Allison Aubrey

Allison Aubrey is a correspondent for NPR News, where her stories can be heard on Morning Edition and All Things Considered. She's also a contributor to the PBS NewsHour.

Aubrey is a 2016 winner of a James Beard Award in the category of "Best TV Segment" for a PBS/NPR collaboration. The series of stories included an investigation of the link between pesticides and the decline of bees and other pollinators, and a two-part series on food waste. Along with her colleagues on The Salt, Aubrey is winner of a 2012 James Beard Award for best food blog. She was also a nominee for a James Beard Award in 2013 for her broadcast radio coverage of food and nutrition. In 2009, Aubrey was awarded the American Society for Nutrition's Media Award for her reporting on food and nutrition. She was honored with the 2006 National Press Club Award for Consumer Journalism in radio and earned a 2005 Medical Evidence Fellowship by the Massachusetts Institute of Technology and the Knight Foundation. She was also a 2009 Kaiser Media Fellow in focusing on health.

Joining NPR in 1998 as a general assignment reporter, Aubrey spent five years covering environmental policy, as well as contributing to coverage of Washington, D.C., for NPR's National Desk.

Before coming to NPR, Aubrey was a reporter for the PBS NewsHour. She has worked in a variety of positions throughout the television industry.

Aubrey received her bachelor of arts degree from Denison University in Granville, OH, and a master of arts degree from Georgetown University in Washington, D.C.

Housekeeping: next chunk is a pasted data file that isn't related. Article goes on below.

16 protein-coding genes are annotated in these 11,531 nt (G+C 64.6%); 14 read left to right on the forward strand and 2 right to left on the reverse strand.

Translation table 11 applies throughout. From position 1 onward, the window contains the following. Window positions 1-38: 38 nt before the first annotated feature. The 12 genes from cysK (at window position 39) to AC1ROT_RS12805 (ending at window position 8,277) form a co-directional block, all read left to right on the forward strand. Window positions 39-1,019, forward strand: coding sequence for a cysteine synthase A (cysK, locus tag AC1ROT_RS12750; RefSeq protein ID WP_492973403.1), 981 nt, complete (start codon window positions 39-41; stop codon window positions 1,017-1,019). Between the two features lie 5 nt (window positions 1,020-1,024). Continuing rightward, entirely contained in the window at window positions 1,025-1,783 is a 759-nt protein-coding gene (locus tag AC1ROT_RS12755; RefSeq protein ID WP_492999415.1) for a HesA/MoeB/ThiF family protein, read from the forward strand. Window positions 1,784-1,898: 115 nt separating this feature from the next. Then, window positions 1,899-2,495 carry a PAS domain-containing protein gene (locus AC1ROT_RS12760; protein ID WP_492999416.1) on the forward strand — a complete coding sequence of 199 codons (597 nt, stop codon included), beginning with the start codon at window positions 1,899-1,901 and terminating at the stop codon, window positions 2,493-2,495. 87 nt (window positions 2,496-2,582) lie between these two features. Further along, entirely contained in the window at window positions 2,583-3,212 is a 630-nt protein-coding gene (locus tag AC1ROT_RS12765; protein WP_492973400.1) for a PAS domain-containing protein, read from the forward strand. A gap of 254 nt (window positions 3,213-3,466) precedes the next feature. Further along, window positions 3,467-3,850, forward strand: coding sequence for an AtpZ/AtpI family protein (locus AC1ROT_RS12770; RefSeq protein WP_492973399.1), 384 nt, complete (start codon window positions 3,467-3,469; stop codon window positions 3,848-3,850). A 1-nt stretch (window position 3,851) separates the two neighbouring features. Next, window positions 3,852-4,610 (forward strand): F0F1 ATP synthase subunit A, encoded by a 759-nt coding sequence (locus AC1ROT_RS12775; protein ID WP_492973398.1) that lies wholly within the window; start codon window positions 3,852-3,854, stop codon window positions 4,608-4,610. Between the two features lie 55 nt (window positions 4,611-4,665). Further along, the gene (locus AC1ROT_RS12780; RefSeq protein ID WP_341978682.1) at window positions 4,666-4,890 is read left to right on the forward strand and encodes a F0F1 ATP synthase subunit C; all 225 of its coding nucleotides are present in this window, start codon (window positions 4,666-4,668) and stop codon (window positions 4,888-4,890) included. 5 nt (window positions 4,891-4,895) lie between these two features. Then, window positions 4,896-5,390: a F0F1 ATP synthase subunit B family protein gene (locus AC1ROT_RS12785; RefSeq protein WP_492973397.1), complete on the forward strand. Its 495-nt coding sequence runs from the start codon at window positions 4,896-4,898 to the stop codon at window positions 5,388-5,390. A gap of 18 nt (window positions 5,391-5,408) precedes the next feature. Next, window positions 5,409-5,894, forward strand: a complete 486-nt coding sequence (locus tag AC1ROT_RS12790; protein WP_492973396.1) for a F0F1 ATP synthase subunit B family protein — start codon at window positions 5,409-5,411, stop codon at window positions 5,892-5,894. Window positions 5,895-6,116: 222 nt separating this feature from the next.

Looking for a diet that is simple to follow? You might want to give the Mediterranean diet a try.

It's not so much a prescriptive meal plan as it is a well-balanced pattern of eating. Think lots of whole grains, vegetables, beans, nuts, olive oil, fish and smaller amounts of dairy, poultry and even a little red wine (if you like).

Say you're on a Tinder date and the situation turns weird.

"You're thinking, I need to get out, I no longer feel safe," says Celine Guedj, a senior at the University of New Hampshire in Durham. She's role-playing the use of a new app, uSafeUS.

"That's when you open the app," Guedj explains. One feature called Time to Leave is designed to give you a quick out. "You get a fake call" or text, Guedj says. It sounds like it's your mom or your roommate interrupting you with an urgent request.

Nobody likes the feeling of being left out, and when it happens, we tend to describe these experiences with the same words we use to talk about the physical pain of, say, a toothache.

"People say, 'Oh, that hurts,' " says Nathan DeWall, a professor of psychology at the University of Kentucky.

DeWall and his colleagues were curious about the crossover between physical pain and emotional pain, so they began a series of experiments several years back.

If you're gluten-free, you may turn up your nose at Aunt Betsey's macaroni and cheese. And what if you've got a vegan teenager in the family who'd like the Thanksgiving feast to be turkey-free?

A poll from the University of Michigan finds that for families with a picky eater or someone on a special diet, holiday meals can be tricky.

Jon McHann, 56, got started on prescription opioids the way a lot of adults in the U.S. did: He was in pain following an accident. In his case, it was a fall.

"I hit my tailbone just right, and created a severe bulging disc" that required surgery, McHann says.

McHann, who lives in Smithville, Tenn., expected to make a full recovery and go back to work as a heavy haul truck driver. But 10 years after his accident, he's still at home.

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